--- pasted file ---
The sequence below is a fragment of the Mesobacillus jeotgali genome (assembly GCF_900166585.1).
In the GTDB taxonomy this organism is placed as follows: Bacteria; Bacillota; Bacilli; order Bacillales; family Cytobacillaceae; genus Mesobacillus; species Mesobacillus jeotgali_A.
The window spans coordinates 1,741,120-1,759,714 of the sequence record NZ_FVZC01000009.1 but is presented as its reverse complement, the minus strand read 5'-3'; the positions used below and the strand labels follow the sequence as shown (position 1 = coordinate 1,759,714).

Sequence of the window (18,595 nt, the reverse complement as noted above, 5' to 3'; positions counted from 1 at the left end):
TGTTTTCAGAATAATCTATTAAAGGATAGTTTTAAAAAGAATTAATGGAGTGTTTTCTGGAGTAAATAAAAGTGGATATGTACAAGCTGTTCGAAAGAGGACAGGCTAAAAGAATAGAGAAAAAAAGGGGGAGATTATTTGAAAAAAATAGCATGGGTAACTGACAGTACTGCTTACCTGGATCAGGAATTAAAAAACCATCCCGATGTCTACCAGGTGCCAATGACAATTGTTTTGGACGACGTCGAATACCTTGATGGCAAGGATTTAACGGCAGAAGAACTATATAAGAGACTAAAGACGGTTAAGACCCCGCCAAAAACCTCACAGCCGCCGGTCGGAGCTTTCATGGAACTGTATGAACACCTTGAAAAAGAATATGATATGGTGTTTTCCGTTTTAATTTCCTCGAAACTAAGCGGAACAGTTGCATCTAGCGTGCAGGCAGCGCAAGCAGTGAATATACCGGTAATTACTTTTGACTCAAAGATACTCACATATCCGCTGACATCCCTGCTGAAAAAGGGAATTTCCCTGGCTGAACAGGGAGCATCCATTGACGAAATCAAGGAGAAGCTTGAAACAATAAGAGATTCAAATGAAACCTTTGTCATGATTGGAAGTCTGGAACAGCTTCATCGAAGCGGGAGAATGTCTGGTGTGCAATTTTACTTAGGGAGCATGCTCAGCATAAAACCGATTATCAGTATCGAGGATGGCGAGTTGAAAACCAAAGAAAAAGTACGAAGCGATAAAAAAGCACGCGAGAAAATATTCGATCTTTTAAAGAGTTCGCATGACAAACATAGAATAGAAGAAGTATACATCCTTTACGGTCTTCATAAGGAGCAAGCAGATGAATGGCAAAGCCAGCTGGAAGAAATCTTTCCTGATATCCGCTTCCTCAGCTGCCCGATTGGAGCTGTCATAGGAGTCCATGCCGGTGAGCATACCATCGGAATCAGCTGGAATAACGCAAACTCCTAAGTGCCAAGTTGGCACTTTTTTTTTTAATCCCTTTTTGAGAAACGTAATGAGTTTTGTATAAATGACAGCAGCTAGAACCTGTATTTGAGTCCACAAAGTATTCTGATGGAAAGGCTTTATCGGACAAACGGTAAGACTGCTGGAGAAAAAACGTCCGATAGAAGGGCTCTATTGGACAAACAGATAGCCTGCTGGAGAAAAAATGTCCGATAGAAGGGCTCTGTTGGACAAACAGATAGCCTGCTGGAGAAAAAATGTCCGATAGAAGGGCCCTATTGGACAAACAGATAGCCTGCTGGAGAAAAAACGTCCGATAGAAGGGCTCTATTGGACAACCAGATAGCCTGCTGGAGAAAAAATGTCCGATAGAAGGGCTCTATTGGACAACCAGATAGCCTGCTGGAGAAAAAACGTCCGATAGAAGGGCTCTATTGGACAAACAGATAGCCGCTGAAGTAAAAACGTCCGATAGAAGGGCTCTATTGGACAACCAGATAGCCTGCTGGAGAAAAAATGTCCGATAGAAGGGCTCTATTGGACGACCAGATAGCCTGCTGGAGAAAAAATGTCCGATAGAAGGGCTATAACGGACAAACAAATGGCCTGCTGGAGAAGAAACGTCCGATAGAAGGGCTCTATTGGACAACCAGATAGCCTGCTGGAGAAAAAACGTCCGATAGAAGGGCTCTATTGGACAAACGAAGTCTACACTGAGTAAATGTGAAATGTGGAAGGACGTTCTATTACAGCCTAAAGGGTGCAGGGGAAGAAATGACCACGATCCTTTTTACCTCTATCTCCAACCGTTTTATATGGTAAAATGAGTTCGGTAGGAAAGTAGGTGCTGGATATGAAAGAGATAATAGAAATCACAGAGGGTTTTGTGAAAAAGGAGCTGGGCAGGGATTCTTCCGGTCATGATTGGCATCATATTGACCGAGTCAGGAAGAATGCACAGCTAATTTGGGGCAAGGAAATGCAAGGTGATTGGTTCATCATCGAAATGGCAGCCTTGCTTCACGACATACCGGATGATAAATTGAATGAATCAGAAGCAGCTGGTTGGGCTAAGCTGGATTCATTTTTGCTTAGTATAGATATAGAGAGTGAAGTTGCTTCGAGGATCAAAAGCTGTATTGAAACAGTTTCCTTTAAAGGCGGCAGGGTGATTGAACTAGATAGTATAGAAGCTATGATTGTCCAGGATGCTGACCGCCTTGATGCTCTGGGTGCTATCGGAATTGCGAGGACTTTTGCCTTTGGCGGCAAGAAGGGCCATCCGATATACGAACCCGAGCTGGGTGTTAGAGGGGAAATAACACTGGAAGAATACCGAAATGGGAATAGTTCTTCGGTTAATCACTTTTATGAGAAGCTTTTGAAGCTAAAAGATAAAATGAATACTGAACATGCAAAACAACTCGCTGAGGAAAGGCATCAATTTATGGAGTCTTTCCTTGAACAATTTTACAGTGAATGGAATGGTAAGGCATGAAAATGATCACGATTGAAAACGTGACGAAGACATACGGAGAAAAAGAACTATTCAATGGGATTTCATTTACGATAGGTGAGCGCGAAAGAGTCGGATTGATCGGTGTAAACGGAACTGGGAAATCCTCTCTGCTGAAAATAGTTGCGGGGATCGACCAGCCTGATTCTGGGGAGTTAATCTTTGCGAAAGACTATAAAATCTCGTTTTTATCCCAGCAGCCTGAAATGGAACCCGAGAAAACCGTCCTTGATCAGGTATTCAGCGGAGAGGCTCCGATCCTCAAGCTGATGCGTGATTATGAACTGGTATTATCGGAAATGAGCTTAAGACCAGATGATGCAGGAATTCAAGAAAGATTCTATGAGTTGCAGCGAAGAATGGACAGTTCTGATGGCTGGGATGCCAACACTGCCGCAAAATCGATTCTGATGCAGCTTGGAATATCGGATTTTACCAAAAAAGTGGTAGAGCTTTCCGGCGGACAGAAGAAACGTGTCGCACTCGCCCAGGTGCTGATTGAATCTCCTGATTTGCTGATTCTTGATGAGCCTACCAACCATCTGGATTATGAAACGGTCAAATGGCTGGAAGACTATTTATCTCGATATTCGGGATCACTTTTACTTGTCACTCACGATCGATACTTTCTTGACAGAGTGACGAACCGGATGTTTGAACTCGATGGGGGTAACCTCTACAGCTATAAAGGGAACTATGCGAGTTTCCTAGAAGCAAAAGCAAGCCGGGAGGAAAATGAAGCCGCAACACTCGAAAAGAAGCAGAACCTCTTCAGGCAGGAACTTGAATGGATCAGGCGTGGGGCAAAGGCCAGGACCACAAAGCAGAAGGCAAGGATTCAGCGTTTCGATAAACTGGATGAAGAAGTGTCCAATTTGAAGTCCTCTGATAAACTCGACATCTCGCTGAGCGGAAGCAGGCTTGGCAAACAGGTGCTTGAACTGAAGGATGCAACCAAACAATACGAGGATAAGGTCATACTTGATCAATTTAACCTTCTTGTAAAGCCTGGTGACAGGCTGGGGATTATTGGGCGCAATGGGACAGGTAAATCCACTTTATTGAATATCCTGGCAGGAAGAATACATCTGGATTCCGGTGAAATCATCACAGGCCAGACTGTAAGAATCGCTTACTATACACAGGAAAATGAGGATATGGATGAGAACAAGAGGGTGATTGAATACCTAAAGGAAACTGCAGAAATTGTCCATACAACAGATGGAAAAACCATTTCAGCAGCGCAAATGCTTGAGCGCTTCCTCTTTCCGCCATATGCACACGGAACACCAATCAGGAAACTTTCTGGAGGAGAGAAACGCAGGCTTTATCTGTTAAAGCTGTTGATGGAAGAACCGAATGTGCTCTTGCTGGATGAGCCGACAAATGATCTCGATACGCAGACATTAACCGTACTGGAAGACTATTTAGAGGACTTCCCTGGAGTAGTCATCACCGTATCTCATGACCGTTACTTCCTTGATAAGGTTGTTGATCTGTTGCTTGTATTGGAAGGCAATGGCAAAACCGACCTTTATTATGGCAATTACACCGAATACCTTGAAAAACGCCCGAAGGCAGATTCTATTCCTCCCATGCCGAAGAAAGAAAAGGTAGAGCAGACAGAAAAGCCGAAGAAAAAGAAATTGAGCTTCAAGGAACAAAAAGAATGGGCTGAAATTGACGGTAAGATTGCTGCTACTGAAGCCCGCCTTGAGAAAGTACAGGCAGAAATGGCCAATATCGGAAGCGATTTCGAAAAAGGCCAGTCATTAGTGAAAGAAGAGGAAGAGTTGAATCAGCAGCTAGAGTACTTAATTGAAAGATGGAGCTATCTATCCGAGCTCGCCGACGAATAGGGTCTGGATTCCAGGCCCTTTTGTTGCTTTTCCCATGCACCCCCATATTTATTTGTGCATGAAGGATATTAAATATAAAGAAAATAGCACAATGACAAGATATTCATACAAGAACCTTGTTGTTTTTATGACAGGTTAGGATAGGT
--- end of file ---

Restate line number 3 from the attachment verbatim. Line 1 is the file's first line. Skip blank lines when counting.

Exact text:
The window spans coordinates 1,741,120-1,759,714 of the sequence record NZ_FVZC01000009.1 but is presented as its reverse complement, the minus strand read 5'-3'; the positions used below and the strand labels follow the sequence as shown (position 1 = coordinate 1,759,714).